MICHEL MARTIN, HOST:
Most cultural institutions are closed to the public these days. Performers and employees have gone home. But zoos across the country have a vital job which cannot be done, remotely - the care and feeding of the animals. Jeff Lunden checked in with the Cincinnati Zoo.
JENNA WINGATE: Hey, Fi. You want some lettuce?
JEFF LUNDEN, BYLINE: Jenna Wingate loves her job. She feeds Fiona, the zoo's baby hippo who's become an Internet star. Fiona was born premature three years ago, and Wingate has been looking after her since she was 2 hours old.
WINGATE: She was born right around 3 a.m., and I came into work at 5 a.m. that day. And my co-worker was like, all right, do you want to switch, take turns spooning her? Because we were literally keeping her warm with our own body heat and blankets and towels and everything. And I was like, absolutely. But it was terrifying.
LUNDEN: Fiona beat the odds and has become one of the favorite animals for visitors to the Cincinnati Zoo. But there are no visitors there right now, just the 100 zookeepers, vets and support staff who look after 500 species and thousands of individual animals. Keri Ann Bolerjack is in the interpretive department and says the zoo is working to keep its staff safe.
KERI ANN BOLERJACK: We're cutting off nonessential staff, currently, and working in smaller groups to kind of limit exposure between staff all across the zoo and our animals.
LUNDEN: Thane Maynard the Cincinnati Zoo's director, says that the essential staff really wants to be there.
THANE MAYNARD: Zookeepers certainly are in the field they're in because they dearly love animals and care for them through thick and thin. And that is a very emotional thing at times.
BOLERJACK: I just celebrated my five-year zooversary (ph) here.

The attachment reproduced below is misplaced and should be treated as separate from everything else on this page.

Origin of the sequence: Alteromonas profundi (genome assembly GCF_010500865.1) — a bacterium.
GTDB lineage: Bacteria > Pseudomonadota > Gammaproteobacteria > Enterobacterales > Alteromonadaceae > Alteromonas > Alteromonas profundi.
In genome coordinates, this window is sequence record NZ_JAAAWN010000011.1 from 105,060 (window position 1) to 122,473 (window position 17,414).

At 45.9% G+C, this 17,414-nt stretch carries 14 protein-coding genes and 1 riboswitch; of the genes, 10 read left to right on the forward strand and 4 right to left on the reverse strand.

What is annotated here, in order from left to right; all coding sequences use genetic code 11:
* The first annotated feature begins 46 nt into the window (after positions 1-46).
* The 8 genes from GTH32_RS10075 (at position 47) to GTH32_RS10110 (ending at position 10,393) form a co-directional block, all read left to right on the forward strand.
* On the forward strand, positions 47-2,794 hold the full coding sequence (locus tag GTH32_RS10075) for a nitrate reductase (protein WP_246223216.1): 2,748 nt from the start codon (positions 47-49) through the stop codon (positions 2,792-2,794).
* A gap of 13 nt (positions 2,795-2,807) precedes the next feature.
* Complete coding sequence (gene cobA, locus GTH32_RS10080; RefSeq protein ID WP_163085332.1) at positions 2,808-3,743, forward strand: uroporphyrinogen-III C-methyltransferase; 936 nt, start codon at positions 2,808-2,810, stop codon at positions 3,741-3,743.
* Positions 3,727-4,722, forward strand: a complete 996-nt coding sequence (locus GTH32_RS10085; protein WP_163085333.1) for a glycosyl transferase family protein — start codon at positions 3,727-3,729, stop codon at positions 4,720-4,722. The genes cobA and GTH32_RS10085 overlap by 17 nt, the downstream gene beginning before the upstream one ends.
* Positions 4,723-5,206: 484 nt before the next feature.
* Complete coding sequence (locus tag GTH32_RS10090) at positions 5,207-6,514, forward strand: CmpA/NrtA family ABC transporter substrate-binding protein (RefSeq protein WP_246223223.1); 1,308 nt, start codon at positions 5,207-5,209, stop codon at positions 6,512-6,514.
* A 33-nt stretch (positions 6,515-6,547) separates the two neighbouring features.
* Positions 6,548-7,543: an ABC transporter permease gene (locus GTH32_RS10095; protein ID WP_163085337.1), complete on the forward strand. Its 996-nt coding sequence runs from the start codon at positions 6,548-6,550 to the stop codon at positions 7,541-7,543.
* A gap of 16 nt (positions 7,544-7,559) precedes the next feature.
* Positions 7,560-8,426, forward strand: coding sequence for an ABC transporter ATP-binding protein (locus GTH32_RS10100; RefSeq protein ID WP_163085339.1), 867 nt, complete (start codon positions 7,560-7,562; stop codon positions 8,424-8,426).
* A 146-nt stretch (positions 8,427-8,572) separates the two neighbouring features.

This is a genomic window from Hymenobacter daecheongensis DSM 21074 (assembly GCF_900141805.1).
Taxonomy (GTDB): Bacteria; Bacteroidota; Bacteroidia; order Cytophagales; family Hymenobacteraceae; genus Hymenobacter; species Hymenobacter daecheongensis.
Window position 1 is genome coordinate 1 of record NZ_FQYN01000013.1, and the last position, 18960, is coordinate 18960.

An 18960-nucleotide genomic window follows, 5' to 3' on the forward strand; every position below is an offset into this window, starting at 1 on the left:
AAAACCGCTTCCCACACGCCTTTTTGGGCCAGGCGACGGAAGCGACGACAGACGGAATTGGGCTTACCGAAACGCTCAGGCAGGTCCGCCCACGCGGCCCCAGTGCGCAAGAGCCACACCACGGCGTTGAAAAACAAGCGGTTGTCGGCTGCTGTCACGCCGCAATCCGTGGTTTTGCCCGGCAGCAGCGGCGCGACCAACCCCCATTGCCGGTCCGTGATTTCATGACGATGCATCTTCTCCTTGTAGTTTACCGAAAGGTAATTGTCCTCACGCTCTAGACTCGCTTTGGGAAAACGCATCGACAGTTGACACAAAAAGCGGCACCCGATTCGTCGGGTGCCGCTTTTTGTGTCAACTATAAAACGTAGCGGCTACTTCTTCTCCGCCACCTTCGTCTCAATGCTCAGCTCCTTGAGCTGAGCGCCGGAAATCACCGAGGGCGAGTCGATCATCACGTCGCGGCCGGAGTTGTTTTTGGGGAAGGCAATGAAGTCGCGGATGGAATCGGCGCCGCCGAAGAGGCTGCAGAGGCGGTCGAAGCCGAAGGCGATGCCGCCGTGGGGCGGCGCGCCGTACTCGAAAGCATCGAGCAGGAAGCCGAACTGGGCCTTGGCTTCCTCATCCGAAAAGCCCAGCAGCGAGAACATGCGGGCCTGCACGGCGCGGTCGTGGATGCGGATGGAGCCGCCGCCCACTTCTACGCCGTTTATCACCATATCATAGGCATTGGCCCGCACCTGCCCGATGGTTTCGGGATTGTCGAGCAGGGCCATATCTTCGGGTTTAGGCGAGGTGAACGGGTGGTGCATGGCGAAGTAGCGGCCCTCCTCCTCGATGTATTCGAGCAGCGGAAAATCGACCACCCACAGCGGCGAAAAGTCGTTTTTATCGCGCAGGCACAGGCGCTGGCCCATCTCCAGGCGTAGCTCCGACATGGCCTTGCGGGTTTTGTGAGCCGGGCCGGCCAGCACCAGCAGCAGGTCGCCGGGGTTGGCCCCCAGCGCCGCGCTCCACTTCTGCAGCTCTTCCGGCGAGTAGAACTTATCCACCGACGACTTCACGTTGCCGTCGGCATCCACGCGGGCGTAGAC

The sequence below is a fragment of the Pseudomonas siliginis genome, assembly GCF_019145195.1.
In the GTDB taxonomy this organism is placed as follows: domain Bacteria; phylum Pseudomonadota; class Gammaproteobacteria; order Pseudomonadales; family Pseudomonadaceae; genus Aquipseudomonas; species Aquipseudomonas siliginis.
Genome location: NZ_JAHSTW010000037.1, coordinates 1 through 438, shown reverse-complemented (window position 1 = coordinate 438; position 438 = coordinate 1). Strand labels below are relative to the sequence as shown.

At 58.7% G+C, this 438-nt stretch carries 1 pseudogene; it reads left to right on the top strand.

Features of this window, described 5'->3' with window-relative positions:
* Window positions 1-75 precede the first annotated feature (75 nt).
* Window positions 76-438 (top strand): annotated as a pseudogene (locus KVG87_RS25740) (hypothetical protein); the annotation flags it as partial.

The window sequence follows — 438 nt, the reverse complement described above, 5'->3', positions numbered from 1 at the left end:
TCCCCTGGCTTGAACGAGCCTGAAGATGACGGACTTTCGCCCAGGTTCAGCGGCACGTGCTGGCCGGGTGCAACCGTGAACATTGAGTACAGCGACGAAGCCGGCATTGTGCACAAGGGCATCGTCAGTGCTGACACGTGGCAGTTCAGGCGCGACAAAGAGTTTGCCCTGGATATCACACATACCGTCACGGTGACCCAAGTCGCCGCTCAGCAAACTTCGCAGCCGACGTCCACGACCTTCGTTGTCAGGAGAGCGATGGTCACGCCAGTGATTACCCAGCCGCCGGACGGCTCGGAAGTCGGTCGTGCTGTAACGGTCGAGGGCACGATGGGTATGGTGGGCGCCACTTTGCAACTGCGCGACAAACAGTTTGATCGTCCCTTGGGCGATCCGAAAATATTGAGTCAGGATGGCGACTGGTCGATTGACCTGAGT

LUNDEN: Keri Ann Bolerjack, again. One of the animals she takes care of is Rico, a prehensile-tailed Brazilian porcupine.
BOLERJACK: Hey, Rico. You ready to wake up, buddy? I brought you some snacks.
LUNDEN: Rico might be the perfect animal metaphor for social distancing, but Bolerjack says she's never been stuck by Rico's quills. And she loves to feed him.
BOLERJACK: He's got these really long sharp teeth that he uses to crunch all sorts of different things. He really likes the dried apricots. They're kind of sticky, so he kind of makes a smacking sound when he eats those. Everybody loves to watch him eat.
LUNDEN: Like Fiona, Rico has showed up in videos online. In fact, 700,000 new viewers have turned into the zoo's social media feed since the coronavirus hit. Jenna Wingate.
WINGATE: It's been really cool doing these live home safaris and seeing the support and how happy you are making people by doing them.
LUNDEN: But the zookeepers miss the springtime crowd, says Keri Ann Bolerjack.
BOLERJACK: I've never seen it so quiet and so empty. It's really important for us to kind of keep our morale and our mood up.
LUNDEN: For the animals, though, it's not so bad, says Jenna Wingate.
WINGATE: We would be normally going into a really busy time with all sorts of events and everything, so it's nice for us. In one way, we can kind of relax a little bit and focus 110% on the animals. Fiona - overall, she's doing great. She's living her regular life and getting tons of attention from us, so she's doing really well.
LUNDEN: And she adds...
WINGATE: I'm definitely very lucky to still get to come to work. I'm needed. It feels good to be needed.
Hey, Fi. Good job.
LUNDEN: For NPR News, I'm Jeff Lunden.
(SOUNDBITE OF JIMI HENDRIX'S "JUNGLE")
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